We didn't find any horse sashimi at this place and that actually suited me fine. In this part of the world they have no qualms about showing you exactly what you're eating and not hiding the animal ingredients behind packaging and processing. So God only knows what a piece of horse would have entailed. Of course in the States eating horse is taboo to start with. But I'd already been through this when I got addicted to the Stabburpolse sausage from Norway. When I found out that it was actually horse, it really didn't matter to me as much as I thought it would. I just had to have more.
After food we wandered through the streets once more but Dave and I wanted to do something different. As it turns out, one of the tall buildings in the area is run by the city and has an observatory on the 45th floor. What's really cool is that it's totally free. From there we were able to look out over the city and appreciate its vastness. I only wonder what it might have been like from twice that height.
While they don't hit you up for going to the observatory itself, they have a "toy park" up there which I imagine would be impossible for any parent to pass through without being forced to buy something for the kids they've brought with them. It was impossible for us - they actually had two different little model Smart cars on sale.
We went back to the hotel and did a little filming for "Speakers' World." Then we just hung out in front of the place and talked about various things for a couple of hours while the world passed by. It was a lot of fun. I learned an awful lot about the challenges of moving to Japan. For one thing there is a lot of racism here, not unsurprisingly. When you have such a homogenous society that kind of thing is really inevitable. Both Adam and Jason had all sorts of stories about how they have been discriminated against for not being Japanese. Some of it is really quite nasty, such as having a man erect a little newspaper barrier to separate him from one of them on a subway seat. Or more commonly what happens is that there's discrimination when trying to find an apartment. Adam told the story of how the person renting an apartment insisted he "wouldn't be comfortable there." The reason given was that he was too tall and would hit his head on the ceilings and door frames. Even after he said he'd be fine with it, they wouldn't budge. It also happens with hotels. You go to a hotel and they say they're full. Then you call them and speak in Japanese and they have plenty of rooms. Taxis often won't pick up Westerners for one reason or another. We even passed a sex club this evening whose policy on a sign was to not let foreigners in. What's interesting is that this sort of thing not only happens but it's perfectly legal. Japan, as many are aware, has no laws against discrimination. It seems to be one of those cultural things that's going to be rather difficult to change. But again, this is what the rest of the world needs to pick up the slack with as with China's horrible human rights record and the States' propensity for invading helpless nations. These kinds of things won't ever end unless pressure is put on the offender. It's that simple.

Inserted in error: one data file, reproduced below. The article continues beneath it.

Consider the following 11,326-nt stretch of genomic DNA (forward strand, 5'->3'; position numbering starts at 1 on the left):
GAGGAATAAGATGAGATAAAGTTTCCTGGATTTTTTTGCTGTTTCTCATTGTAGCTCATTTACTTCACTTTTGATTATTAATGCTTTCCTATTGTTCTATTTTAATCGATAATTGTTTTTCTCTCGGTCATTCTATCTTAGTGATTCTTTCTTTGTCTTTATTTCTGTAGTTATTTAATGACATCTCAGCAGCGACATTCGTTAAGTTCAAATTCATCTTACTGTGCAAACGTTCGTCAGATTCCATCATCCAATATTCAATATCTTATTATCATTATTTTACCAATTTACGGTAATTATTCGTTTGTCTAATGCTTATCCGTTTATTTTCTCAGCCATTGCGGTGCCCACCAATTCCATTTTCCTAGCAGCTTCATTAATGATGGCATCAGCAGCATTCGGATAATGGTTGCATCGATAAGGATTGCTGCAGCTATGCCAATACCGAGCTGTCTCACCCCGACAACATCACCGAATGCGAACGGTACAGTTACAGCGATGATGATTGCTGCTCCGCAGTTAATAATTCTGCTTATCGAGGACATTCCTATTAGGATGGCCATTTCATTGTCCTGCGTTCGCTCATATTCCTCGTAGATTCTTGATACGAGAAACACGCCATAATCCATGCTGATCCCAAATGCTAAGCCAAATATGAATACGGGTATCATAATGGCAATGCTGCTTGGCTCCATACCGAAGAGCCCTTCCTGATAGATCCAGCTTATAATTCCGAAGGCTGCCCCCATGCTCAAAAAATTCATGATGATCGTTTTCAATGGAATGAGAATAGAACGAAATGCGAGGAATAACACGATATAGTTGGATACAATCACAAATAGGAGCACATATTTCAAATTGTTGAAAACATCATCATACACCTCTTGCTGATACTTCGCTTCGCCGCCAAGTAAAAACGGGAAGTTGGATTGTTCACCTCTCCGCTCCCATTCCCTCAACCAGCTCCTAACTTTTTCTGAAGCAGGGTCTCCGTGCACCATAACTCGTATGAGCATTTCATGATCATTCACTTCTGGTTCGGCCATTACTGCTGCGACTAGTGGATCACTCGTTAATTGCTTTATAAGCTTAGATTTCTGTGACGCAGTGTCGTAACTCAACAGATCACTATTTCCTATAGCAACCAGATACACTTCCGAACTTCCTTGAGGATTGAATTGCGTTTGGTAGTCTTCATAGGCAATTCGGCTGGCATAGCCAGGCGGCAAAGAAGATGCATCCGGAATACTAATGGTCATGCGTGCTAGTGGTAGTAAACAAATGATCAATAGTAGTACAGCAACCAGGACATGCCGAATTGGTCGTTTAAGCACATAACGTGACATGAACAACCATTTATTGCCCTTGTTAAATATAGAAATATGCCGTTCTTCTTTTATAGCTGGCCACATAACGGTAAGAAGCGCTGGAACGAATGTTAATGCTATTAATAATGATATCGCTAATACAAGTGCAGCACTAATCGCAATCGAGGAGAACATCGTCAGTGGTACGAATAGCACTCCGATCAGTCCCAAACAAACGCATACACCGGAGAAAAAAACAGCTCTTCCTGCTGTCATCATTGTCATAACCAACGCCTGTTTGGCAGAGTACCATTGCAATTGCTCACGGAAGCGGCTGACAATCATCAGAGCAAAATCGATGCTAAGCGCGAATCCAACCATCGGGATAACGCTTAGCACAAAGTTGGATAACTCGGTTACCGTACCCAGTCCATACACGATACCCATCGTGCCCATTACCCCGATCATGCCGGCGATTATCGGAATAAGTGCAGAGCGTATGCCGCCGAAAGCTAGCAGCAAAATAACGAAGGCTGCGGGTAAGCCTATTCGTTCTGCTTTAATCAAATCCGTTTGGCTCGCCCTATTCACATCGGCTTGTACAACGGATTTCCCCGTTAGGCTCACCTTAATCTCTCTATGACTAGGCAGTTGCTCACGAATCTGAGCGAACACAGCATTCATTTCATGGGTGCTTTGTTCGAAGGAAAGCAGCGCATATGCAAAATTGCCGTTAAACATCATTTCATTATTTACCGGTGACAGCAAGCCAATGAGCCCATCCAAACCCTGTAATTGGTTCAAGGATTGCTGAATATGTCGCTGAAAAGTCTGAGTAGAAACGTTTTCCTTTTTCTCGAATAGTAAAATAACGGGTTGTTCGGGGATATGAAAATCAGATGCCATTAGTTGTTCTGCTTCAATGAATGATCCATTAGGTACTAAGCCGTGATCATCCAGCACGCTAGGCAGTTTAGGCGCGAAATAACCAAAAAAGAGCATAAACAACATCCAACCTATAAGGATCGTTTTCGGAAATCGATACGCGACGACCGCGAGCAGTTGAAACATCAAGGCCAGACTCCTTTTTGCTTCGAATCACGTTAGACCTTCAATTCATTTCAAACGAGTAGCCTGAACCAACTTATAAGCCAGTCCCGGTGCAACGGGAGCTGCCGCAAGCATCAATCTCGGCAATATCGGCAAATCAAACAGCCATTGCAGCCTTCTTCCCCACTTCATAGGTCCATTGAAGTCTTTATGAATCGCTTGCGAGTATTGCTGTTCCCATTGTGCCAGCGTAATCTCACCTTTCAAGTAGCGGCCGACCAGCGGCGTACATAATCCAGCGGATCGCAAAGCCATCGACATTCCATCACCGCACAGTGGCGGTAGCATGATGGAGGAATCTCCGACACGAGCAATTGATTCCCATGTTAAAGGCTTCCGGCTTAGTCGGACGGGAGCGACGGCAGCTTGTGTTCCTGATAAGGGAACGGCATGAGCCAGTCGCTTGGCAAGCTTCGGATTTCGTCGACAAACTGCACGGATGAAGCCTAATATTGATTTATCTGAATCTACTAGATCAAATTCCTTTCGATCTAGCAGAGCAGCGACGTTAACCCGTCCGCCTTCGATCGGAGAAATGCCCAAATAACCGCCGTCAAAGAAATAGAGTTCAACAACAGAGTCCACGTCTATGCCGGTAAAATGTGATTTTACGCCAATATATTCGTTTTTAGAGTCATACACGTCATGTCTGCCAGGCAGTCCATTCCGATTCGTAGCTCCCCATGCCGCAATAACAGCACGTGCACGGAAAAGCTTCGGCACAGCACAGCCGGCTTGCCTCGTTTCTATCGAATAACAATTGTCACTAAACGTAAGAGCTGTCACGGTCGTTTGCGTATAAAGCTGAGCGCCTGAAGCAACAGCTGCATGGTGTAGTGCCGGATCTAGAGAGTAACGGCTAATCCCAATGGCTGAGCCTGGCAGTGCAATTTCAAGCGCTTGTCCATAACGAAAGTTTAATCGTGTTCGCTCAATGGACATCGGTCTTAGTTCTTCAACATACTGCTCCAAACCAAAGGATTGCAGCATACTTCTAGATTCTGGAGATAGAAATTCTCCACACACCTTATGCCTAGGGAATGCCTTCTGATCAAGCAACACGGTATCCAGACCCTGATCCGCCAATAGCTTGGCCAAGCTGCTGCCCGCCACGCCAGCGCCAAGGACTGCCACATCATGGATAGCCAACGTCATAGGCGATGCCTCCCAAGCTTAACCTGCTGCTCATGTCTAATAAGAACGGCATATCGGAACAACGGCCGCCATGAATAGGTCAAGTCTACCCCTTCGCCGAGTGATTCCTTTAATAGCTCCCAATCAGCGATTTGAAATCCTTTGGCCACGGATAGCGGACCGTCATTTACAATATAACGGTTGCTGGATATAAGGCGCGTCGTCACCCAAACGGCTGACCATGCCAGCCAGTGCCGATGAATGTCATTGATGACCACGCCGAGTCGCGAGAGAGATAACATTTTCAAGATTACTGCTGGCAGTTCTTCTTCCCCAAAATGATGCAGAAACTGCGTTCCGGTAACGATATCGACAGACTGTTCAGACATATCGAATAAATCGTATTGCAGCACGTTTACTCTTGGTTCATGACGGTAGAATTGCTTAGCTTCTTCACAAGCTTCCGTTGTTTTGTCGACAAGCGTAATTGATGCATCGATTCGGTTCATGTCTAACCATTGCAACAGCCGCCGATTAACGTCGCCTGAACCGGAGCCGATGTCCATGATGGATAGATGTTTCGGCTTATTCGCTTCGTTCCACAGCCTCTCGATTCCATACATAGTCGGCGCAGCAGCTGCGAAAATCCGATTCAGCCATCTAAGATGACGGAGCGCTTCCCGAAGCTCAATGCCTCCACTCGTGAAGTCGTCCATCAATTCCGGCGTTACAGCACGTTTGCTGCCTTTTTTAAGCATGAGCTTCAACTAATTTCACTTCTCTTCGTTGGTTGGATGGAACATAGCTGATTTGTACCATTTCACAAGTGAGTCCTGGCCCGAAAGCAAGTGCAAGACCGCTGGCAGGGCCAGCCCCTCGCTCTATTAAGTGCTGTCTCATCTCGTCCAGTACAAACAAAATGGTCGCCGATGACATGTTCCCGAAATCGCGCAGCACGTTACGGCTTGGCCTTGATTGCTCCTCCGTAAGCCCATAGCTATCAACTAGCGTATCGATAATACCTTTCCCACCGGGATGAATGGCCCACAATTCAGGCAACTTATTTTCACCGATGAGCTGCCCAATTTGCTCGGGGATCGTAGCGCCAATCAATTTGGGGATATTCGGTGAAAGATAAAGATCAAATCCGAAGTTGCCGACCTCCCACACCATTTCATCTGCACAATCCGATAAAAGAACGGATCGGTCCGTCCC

Both Adam and Jason stayed until the last possible moment when they had to hurry back to Shinjuku to catch their respective last trains. I had been hoping to witness the rush hour at Shinjuku in the morning but I came to realize that this would involve my also getting up really early. We'll see how I feel about that tomorrow.
Dave and I got a late night snack at around two in the morning at one of these ticket machine places. They work like this. You go in, feed money into a machine, and then select various buttons which, if you're lucky, have pictures of what you're selecting on them. Then these little tickets print out and you hand them to the guy behind the counter who then goes and gets whatever it is you ordered. It seems like a strange way of doing things at first but the more I think about it the more sense it makes. Why bother handling money at all if you're involved in making food and there's no such thing as a tip? It actually makes everything move a whole lot smoother. It's not like the crazy system I witnessed in China where you had to visit a cashier in a central location and all sorts of unnecessary paperwork was generated. In a society where machines actually work most of the time, this ticket system is a damn good idea in my opinion. And they actually exist all over the place.
Tomorrow is going to be my last full day in Tokyo. I'll be getting my final instructions from the freighter people so the next chapter of my voyage will finally be defined. It's going to be a really dramatic change and I imagine I'll have all sorts of sentimental thoughts of this place while on the high seas. But it's time to move on.